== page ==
Just like most of our residents here on the Gulf Coast of Florida, a lot of our animals, plant life, and insects are also from other parts of the United States and the world. Sometimes that can be a good thing. But in many cases, bugs introduced from foreign sources are more invasive – taking over the native insects’ habitat and creating an imbalance in the natural ecosystem.
That’s definitely the case with Big Headed Ants (BHA).
Pheidole megacephala is considered one of the top 100 most invasive species on the planet. Big Headed Ants were first identified in 1793 on the Island of Mauritius in the Indian Ocean. Like many other species of ants, BHA’s managed to board the trading ships of the Silk Road – the routes between Europe, Asia, and the Americas – and then were transplanted all across the globe.
Including the Sunshine State…
Here in Florida, the Big Headed Ants were first introduced in the Everglades, Key West, and St. Augustine, but they quickly spread to Charlotte, Broward, Brevard, Hillsborough, Highlands, Lee, Pinellas, Manatee, Sarasota, Seminole and Monroe Counties.
Big Headed Ants have been a problem for decades – even displacing many of the other invasive ant species, like red fire and white footed ants. But scientists are saying that in recent years, they’ve become an even larger problem. They believe the large spate of hurricanes that struck the Gulf Coast, from 2003 to 2005, the most active tropical activity for our area since the ’60’s, destroyed lawns and trees, which resulted in importing replacement soil and vegetation, which may have been infested with BHA’s.
What do Big Headed Ants Look Like?
Despite their name, only 1% of the Big Headed Ants population sports the larger head – the major worker or soldier ants. The front half of the soldier’s head is sculptured while the back half is smooth and shiny. Minor workers look much like other ants, except for small spines on their midsection pointed upward and the long hairs that cover their entire bodies.
Colonies are very large and will contain a high number of fertile queens, another reason for their rapid spread. Because of our subtropical weather, the ants reproduce almost year round. You may see the winged queens flying about in the winter and early spring, but once fertilized, they shed their wings and nest in loose soil. They will burrow down and can lay almost 300 eggs per month.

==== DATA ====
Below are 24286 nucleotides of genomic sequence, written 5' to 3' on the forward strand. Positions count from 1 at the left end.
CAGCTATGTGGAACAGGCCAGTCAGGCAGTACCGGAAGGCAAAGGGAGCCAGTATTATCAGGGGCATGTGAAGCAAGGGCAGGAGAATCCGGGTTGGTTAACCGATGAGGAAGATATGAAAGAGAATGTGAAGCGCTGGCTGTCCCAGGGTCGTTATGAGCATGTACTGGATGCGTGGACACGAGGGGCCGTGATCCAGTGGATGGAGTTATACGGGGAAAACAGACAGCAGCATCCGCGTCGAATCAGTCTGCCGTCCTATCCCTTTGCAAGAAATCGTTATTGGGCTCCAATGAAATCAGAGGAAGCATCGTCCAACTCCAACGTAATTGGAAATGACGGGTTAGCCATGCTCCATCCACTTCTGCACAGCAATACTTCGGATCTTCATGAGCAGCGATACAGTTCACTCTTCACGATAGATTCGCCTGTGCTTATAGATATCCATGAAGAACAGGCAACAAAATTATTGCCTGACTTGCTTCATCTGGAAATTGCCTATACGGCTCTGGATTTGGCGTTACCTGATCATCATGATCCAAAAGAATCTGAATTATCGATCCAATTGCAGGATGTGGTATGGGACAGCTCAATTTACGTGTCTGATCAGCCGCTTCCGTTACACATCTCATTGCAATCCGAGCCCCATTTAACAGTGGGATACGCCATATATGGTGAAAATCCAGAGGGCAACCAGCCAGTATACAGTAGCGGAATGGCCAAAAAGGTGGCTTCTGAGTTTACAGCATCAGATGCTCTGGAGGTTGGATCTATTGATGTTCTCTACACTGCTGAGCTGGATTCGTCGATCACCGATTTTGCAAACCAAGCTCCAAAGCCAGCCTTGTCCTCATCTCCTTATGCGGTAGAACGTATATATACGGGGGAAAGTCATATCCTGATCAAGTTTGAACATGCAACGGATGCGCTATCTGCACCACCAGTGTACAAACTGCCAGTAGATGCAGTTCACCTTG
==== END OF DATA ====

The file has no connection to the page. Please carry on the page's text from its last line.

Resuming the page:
The BHA’s feed on dead insects and sometimes live ones, devouring the honeydew extracts from sap-sucking aphids, whiteflies and planthoppers. Strangely, Big Headed Ants have a symbiotic relationship, since both are targeted by the same predators, lady beetles and certain butterfly larvae.
Should I be Worried?
Like their other invasive ant neighbors, the red imported fire ants, Big Headed Ants do bite when defending their nest or colony. Unlike fire ants, BHA bites don’t sting, but some people may still have an allergic reaction to them.
The real problem, though, is food contamination. Once the ants find a food source – sugary items to them are similar to their natural nourishments – they quickly alert any and every Big Headed Ant in the area – drawing them in large numbers. Trust me, you don’t want to wake up in the middle of the night to find your bed or carpets crawling with hundreds of ants because a cracker crumb wasn’t picked up.
Check With the Experts!
BHA’s are sometimes mistaken for termites because of the way they burrow into trees and their dirt leaves small tubes that they travel through, similar to those created by subterranean termites. Because of this, if you think you have an infestation, call us right away. Our highly-trained staff can quickly identify and properly treat whatever infestation you’re experiencing. We cover most of the Gulf Coast – from Lakewood Ranch to Punta Gorda, and we specialize in natural products that are safe for the whole family!